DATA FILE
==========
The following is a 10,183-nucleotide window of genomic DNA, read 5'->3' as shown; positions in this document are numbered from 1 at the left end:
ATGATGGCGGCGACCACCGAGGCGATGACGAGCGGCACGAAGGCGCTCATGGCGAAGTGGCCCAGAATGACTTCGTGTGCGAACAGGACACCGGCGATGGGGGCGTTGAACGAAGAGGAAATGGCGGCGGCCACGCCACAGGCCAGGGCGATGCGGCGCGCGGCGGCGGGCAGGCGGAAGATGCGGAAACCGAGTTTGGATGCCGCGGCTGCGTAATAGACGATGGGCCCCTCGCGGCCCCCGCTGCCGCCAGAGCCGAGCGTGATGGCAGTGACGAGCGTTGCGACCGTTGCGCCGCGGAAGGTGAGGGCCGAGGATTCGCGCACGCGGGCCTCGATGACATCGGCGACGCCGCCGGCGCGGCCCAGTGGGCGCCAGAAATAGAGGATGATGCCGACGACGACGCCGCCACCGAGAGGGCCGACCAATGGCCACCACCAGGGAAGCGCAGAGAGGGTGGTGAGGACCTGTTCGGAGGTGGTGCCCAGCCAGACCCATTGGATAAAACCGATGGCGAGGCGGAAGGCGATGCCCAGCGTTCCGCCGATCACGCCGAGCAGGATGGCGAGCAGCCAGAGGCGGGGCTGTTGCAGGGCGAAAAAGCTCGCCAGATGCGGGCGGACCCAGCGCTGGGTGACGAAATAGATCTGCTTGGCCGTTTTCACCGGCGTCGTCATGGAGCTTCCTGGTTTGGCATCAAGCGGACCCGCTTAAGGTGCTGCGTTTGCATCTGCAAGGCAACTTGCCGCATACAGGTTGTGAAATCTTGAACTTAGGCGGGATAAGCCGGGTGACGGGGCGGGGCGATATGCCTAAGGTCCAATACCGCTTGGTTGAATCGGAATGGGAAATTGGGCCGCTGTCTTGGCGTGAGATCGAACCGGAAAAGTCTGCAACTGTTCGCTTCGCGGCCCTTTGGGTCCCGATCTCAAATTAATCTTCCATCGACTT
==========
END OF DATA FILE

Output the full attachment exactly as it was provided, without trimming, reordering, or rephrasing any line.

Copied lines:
The following is a 10,183-nucleotide window of genomic DNA, read 5'->3' as shown; positions in this document are numbered from 1 at the left end:
ATGATGGCGGCGACCACCGAGGCGATGACGAGCGGCACGAAGGCGCTCATGGCGAAGTGGCCCAGAATGACTTCGTGTGCGAACAGGACACCGGCGATGGGGGCGTTGAACGAAGAGGAAATGGCGGCGGCCACGCCACAGGCCAGGGCGATGCGGCGCGCGGCGGCGGGCAGGCGGAAGATGCGGAAACCGAGTTTGGATGCCGCGGCTGCGTAATAGACGATGGGCCCCTCGCGGCCCCCGCTGCCGCCAGAGCCGAGCGTGATGGCAGTGACGAGCGTTGCGACCGTTGCGCCGCGGAAGGTGAGGGCCGAGGATTCGCGCACGCGGGCCTCGATGACATCGGCGACGCCGCCGGCGCGGCCCAGTGGGCGCCAGAAATAGAGGATGATGCCGACGACGACGCCGCCACCGAGAGGGCCGACCAATGGCCACCACCAGGGAAGCGCAGAGAGGGTGGTGAGGACCTGTTCGGAGGTGGTGCCCAGCCAGACCCATTGGATAAAACCGATGGCGAGGCGGAAGGCGATGCCCAGCGTTCCGCCGATCACGCCGAGCAGGATGGCGAGCAGCCAGAGGCGGGGCTGTTGCAGGGCGAAAAAGCTCGCCAGATGCGGGCGGACCCAGCGCTGGGTGACGAAATAGATCTGCTTGGCCGTTTTCACCGGCGTCGTCATGGAGCTTCCTGGTTTGGCATCAAGCGGACCCGCTTAAGGTGCTGCGTTTGCATCTGCAAGGCAACTTGCCGCATACAGGTTGTGAAATCTTGAACTTAGGCGGGATAAGCCGGGTGACGGGGCGGGGCGATATGCCTAAGGTCCAATACCGCTTGGTTGAATCGGAATGGGAAATTGGGCCGCTGTCTTGGCGTGAGATCGAACCGGAAAAGTCTGCAACTGTTCGCTTCGCGGCCCTTTGGGTCCCGATCTCAAATTAATCTTCCATCGACTT